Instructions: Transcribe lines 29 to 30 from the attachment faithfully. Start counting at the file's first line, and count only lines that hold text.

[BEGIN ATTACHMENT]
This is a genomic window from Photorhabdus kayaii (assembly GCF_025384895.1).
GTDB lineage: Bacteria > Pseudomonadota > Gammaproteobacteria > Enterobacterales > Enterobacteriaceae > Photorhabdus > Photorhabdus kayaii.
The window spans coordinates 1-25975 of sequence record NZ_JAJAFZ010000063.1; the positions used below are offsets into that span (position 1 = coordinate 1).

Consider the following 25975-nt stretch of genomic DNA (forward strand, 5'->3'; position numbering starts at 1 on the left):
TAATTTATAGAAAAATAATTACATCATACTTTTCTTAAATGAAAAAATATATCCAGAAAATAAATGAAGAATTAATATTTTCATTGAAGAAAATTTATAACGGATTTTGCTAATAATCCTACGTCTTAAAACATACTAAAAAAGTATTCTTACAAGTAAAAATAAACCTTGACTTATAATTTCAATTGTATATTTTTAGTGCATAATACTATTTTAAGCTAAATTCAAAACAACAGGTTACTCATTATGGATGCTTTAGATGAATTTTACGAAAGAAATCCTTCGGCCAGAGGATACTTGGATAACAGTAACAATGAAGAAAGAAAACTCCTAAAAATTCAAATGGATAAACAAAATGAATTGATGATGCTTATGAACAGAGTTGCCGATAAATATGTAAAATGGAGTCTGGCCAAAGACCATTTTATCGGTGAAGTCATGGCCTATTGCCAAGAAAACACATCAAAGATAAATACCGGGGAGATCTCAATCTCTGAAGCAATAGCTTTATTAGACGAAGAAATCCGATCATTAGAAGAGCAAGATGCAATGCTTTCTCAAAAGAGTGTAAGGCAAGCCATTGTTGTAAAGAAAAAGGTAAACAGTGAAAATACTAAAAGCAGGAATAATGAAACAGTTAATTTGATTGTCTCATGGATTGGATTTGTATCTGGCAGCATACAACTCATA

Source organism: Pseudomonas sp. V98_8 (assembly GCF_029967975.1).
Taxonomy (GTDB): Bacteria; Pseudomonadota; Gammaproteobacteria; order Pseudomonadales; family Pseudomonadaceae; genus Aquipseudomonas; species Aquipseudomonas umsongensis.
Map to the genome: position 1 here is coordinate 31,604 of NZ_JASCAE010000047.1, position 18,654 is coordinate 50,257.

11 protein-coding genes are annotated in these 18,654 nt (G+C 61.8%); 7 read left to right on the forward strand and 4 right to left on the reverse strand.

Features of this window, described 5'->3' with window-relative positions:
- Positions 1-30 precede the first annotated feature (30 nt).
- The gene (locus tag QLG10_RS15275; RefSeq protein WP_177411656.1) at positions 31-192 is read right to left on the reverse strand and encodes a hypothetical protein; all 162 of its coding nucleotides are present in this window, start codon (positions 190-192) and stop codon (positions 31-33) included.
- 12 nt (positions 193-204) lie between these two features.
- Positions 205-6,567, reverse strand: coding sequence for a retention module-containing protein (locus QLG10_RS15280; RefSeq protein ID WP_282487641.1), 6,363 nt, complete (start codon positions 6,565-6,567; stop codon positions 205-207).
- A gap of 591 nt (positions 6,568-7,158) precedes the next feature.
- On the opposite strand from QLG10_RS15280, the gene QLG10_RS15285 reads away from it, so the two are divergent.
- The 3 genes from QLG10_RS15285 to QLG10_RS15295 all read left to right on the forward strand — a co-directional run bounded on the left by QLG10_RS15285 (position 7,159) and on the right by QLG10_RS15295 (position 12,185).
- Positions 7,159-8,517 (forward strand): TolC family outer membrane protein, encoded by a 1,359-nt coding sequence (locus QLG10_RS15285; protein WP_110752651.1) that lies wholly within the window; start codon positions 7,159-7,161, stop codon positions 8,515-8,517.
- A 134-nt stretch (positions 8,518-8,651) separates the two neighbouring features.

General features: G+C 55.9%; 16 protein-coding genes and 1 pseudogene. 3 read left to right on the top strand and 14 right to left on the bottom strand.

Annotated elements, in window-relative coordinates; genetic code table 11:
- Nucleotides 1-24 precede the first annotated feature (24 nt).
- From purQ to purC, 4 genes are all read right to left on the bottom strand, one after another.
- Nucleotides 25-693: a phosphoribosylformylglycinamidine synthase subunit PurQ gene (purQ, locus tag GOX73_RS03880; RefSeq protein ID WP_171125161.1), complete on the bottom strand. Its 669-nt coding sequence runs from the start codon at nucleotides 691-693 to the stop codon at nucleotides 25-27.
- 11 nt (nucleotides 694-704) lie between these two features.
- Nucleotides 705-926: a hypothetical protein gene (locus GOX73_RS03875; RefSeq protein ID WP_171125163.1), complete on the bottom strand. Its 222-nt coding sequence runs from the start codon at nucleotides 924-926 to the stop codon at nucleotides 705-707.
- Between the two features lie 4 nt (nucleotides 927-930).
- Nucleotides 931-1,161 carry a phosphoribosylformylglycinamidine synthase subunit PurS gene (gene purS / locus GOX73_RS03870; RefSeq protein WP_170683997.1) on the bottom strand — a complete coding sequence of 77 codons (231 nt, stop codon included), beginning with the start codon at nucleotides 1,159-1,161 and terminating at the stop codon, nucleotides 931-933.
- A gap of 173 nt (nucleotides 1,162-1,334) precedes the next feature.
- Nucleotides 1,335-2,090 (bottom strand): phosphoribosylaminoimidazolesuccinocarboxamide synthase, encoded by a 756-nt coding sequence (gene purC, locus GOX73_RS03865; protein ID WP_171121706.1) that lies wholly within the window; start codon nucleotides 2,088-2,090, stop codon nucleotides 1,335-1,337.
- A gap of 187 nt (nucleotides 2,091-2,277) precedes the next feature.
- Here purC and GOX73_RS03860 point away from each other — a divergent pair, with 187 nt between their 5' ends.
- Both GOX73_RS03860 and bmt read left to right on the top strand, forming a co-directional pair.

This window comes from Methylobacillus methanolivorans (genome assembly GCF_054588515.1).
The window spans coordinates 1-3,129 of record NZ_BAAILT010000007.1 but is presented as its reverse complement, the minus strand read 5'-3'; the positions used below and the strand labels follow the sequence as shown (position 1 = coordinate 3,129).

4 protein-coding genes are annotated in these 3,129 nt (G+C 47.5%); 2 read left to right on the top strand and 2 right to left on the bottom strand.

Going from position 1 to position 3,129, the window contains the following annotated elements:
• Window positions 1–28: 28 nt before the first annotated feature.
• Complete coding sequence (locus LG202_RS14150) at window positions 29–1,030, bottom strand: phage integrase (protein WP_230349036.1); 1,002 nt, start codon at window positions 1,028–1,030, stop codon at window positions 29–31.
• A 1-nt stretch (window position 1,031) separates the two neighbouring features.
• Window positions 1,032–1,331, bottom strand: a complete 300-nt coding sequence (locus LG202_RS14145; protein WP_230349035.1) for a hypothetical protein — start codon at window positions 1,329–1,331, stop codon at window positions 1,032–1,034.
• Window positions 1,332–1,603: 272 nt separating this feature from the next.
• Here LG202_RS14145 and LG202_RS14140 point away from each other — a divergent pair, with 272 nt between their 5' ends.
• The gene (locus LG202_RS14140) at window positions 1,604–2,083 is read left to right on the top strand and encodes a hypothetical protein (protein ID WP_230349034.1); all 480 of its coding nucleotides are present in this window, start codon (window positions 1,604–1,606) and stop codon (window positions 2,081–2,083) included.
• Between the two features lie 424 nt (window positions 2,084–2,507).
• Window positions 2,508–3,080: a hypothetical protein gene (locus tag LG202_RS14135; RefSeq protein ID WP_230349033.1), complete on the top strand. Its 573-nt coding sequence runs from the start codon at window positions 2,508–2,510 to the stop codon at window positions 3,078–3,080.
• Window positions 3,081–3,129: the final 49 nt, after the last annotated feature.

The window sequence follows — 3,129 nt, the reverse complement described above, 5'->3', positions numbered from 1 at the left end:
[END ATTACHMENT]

- A gap of 173 nt (nucleotides 1,162-1,334) precedes the next feature.
- Nucleotides 1,335-2,090 (bottom strand): phosphoribosylaminoimidazolesuccinocarboxamide synthase, encoded by a 756-nt coding sequence (gene purC, locus GOX73_RS03865; protein ID WP_171121706.1) that lies wholly within the window; start codon nucleotides 2,088-2,090, stop codon nucleotides 1,335-1,337.